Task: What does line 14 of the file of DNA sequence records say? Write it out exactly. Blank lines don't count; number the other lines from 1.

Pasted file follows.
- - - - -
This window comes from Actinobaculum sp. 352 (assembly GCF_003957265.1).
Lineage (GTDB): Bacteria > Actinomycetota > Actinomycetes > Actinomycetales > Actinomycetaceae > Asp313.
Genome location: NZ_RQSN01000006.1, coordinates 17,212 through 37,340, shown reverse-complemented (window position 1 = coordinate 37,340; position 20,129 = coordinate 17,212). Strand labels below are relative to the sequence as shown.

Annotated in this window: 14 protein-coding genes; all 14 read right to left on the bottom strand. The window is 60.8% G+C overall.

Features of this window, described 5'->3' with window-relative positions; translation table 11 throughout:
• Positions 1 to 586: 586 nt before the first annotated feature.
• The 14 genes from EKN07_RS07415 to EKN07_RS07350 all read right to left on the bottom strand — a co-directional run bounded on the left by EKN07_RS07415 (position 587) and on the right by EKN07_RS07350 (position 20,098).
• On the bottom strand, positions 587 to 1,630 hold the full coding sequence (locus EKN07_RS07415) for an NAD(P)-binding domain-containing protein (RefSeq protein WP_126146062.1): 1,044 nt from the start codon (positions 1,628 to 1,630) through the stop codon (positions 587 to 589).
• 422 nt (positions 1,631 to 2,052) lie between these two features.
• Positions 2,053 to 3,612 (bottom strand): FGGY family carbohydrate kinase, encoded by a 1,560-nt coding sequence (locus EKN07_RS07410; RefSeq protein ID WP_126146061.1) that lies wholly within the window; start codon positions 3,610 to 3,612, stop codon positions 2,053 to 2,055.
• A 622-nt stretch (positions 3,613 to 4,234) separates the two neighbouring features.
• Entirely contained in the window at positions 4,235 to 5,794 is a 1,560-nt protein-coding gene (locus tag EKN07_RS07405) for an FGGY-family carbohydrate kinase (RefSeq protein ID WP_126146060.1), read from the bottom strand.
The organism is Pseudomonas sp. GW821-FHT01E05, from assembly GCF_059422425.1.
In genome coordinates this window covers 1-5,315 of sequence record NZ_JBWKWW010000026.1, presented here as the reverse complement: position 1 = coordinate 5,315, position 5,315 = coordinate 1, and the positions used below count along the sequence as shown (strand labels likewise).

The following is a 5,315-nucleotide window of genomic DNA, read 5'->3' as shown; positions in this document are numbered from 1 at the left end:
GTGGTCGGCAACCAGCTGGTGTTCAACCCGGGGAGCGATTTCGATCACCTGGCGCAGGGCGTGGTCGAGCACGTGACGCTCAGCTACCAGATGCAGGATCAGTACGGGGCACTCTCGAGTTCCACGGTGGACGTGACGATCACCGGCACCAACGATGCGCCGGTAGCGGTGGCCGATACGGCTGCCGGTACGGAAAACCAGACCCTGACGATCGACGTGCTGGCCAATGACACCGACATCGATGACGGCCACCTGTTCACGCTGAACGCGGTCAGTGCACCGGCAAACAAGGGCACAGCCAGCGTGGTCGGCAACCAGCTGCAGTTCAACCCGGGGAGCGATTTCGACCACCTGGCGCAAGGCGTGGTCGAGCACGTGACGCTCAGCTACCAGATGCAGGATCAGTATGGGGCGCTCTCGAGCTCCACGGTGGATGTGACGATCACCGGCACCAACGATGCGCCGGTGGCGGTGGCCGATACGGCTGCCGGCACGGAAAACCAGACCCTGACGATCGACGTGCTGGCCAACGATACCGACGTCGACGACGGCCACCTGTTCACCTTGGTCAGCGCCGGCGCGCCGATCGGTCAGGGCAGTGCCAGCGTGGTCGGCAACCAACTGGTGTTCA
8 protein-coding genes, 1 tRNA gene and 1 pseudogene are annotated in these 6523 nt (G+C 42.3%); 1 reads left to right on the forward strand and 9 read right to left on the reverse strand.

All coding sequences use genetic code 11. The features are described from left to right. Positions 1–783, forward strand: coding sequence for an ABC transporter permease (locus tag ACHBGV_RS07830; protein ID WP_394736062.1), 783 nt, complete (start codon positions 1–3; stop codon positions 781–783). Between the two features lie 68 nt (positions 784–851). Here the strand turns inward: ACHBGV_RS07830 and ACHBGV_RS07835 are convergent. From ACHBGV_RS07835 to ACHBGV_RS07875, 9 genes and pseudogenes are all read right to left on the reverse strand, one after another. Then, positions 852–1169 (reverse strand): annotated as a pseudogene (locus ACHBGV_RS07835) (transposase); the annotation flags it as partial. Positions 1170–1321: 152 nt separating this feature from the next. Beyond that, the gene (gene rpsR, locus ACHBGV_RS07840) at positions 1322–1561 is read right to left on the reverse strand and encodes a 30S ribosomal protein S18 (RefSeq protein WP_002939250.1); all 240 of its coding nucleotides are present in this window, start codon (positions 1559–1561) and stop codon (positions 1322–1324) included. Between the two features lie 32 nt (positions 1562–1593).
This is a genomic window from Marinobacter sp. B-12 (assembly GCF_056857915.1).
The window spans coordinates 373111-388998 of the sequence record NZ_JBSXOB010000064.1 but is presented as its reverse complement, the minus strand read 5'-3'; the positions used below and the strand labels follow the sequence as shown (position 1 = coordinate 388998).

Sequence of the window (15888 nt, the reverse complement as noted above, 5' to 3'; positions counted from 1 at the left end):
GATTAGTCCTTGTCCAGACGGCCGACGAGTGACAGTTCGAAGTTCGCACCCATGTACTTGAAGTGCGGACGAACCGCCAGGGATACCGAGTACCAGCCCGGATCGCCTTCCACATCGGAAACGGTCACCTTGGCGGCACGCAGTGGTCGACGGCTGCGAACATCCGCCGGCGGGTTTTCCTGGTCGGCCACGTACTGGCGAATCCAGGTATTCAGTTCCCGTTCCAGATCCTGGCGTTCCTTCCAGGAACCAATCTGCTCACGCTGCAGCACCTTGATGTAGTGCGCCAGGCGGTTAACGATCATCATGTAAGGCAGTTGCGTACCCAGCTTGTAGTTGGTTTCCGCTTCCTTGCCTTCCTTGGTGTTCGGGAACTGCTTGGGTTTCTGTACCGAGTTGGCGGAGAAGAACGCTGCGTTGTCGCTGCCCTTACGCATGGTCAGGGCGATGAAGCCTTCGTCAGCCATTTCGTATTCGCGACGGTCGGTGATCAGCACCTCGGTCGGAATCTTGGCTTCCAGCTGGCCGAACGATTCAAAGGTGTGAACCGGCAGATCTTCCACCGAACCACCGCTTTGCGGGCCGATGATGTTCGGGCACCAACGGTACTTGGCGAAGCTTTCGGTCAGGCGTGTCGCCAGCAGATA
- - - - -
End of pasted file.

In genome coordinates this window covers 1-5,315 of sequence record NZ_JBWKWW010000026.1, presented here as the reverse complement: position 1 = coordinate 5,315, position 5,315 = coordinate 1, and the positions used below count along the sequence as shown (strand labels likewise).